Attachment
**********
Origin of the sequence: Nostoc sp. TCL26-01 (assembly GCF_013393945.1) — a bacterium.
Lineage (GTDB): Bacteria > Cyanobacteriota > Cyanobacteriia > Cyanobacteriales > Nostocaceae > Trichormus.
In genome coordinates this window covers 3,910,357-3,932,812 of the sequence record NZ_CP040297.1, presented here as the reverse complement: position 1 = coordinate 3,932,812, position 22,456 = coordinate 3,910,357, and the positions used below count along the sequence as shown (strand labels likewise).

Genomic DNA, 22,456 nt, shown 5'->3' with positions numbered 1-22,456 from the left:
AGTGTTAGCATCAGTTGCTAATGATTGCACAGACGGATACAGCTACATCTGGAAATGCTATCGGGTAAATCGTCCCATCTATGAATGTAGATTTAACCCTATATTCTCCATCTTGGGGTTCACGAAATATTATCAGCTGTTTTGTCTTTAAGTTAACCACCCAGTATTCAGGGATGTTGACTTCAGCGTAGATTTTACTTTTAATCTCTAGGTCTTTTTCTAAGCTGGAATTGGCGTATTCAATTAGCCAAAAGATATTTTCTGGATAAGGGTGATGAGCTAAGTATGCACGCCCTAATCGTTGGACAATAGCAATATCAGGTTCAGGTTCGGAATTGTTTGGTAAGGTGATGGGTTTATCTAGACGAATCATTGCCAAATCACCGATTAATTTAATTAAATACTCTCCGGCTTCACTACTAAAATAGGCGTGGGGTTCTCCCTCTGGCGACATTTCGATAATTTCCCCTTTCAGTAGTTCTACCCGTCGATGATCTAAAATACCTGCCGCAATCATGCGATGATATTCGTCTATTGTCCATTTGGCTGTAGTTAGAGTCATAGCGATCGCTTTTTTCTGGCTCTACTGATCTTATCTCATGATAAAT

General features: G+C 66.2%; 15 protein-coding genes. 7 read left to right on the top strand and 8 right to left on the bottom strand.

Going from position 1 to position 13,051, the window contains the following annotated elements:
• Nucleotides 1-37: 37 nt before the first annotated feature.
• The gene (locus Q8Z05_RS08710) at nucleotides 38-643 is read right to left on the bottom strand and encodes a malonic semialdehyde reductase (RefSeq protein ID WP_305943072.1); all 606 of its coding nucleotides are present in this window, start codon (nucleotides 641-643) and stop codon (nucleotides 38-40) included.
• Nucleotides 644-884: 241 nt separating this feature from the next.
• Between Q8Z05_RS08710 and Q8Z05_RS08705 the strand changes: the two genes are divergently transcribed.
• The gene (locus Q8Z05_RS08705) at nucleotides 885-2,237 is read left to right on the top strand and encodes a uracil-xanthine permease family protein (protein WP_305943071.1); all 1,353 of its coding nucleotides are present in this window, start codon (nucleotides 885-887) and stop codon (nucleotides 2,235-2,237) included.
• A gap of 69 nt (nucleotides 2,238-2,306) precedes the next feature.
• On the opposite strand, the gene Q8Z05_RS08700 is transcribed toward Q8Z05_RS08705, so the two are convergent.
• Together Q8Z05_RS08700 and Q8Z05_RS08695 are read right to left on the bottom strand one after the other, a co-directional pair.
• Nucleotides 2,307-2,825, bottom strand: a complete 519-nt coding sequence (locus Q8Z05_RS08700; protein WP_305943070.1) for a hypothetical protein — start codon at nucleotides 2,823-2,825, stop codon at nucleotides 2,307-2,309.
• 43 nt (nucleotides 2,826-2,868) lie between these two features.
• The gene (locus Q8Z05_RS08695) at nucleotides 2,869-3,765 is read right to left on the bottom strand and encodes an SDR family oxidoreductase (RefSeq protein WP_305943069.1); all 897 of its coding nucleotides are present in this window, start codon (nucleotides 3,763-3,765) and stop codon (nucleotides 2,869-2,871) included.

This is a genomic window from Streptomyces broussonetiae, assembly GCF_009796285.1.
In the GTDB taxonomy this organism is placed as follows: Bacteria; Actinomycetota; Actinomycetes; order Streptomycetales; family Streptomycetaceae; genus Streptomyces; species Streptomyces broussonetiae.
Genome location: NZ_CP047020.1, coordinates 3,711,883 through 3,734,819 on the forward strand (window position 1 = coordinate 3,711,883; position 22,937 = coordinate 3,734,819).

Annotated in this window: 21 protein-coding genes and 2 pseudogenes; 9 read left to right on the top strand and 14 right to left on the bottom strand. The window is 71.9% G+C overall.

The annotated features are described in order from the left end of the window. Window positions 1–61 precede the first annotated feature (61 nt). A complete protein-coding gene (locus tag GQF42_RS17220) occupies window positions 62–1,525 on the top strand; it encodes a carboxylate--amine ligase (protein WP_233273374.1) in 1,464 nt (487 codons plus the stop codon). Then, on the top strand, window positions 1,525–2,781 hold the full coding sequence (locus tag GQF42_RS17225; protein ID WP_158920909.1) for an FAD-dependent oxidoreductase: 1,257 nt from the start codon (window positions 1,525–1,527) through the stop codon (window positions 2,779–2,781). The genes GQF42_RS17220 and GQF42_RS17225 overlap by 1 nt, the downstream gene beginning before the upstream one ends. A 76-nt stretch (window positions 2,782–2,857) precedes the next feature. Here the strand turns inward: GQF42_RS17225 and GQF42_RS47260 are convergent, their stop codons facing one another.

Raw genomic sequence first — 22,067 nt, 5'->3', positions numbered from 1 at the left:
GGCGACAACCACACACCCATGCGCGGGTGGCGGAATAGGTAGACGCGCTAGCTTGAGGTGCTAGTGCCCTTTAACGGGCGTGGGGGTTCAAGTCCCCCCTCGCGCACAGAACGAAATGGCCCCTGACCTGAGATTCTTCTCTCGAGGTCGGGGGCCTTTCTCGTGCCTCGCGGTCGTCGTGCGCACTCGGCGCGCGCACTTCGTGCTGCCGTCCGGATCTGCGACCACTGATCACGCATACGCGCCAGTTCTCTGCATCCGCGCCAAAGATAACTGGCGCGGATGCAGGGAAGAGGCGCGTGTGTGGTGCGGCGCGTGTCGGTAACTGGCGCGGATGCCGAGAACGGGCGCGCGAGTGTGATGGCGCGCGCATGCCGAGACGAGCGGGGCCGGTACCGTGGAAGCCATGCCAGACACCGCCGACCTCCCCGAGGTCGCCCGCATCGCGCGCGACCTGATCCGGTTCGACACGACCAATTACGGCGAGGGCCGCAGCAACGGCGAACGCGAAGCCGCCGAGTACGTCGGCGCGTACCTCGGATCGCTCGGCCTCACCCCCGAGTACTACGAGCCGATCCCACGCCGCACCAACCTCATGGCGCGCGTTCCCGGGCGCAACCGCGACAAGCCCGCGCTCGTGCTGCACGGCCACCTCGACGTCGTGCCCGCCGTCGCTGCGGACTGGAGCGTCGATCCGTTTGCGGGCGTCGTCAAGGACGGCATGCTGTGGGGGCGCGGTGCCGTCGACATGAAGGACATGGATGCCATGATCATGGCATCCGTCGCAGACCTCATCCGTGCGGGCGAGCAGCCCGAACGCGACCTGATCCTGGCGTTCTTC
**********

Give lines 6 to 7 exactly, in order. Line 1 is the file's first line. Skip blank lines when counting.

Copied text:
General features: G+C 66.2%; 15 protein-coding genes. 7 read left to right on the top strand and 8 right to left on the bottom strand.

Going from position 1 to position 13,051, the window contains the following annotated elements: